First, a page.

Tuesday, March 14, 2017

The Little Toil of Love

I had no time to Hate—
The Grave would hinder Me—
And Life was not so
Ample I
Could finish—Enmity—

Nor had I time to Love—
But since
Some Industry must be—
The little Toil of Love—
I thought
Be large enough for Me—

Emily Dickinson's ironic voice is all the more intriguing for the way she is able to turn it off and on, the way she slides in and out of it. With a word, you suddenly find yourself in a whole new poem. "I had no time to Hate / Because" life is too short...for all the hating that needs to be done! And there isn't time enough to love, but, eh, one needs to do something.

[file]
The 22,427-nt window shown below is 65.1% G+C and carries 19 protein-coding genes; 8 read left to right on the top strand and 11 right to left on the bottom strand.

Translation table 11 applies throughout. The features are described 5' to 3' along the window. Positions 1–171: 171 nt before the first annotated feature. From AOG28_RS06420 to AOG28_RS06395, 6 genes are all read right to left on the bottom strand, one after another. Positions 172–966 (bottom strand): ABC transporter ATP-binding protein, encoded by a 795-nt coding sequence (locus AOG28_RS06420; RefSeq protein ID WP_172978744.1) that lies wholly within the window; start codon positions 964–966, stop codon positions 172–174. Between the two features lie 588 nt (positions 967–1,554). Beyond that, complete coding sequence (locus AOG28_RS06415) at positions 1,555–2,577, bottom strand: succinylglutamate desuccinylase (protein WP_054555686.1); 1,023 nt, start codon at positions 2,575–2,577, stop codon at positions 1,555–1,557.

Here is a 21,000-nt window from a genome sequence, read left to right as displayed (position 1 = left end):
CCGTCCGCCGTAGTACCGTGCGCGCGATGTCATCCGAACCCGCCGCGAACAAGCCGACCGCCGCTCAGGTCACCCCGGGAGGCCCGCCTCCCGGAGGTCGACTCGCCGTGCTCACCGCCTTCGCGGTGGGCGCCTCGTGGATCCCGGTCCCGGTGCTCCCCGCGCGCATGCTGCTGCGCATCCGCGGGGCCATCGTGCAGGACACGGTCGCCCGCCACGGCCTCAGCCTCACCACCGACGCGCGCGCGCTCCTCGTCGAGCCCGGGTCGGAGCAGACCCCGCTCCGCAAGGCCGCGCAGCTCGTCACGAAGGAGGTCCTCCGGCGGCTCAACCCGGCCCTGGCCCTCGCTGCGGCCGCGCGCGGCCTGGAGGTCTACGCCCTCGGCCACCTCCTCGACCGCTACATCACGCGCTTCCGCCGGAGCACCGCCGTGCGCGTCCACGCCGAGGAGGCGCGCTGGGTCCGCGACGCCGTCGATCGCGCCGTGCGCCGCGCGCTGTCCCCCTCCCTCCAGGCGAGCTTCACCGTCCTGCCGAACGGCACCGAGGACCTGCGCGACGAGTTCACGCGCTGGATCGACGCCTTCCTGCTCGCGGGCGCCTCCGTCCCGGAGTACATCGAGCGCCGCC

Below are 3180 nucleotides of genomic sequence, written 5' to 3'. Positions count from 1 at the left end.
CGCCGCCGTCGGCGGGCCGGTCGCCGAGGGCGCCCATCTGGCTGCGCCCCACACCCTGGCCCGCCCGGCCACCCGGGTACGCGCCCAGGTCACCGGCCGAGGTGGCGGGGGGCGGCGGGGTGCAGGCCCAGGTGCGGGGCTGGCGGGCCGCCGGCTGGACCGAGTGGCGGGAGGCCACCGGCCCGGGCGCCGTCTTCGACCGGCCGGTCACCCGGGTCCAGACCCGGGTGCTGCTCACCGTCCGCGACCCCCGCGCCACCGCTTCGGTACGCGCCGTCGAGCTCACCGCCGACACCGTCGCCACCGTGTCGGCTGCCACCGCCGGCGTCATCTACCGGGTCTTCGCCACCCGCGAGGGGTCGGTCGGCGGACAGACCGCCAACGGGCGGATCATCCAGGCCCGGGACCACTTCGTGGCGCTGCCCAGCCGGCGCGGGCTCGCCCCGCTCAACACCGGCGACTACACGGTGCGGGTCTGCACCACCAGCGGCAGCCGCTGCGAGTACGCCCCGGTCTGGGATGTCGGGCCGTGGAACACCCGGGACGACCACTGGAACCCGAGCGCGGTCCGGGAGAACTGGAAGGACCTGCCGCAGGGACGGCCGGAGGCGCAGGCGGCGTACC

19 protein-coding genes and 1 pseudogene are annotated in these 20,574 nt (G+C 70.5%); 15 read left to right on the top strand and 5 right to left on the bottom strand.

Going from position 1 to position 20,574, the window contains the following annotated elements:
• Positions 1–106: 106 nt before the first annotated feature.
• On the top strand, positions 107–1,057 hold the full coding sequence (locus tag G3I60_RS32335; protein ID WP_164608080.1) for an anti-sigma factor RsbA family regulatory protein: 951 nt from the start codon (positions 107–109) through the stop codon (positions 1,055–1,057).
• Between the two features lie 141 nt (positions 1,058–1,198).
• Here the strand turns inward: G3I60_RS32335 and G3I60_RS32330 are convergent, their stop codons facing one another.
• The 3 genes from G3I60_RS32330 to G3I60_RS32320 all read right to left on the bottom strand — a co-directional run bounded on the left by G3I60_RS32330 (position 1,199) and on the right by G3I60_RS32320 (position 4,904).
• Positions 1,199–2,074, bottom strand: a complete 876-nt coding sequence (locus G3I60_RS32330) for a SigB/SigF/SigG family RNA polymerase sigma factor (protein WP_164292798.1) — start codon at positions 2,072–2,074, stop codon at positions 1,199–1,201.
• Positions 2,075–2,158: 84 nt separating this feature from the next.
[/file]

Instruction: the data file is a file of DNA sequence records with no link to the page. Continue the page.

Is this her way of telling the truth slant, of shocking our mild sensibilities with her hyperbole of hate and belittling of love, to make the reader consider the waste of the first and the real waste of a life without the second?

Or was she really of this frame of mind at this moment, that as for hate, where does one even begin, and as for love, well, why not? No irony intended? As with almost everything she wrote, it is never the same poem twice.

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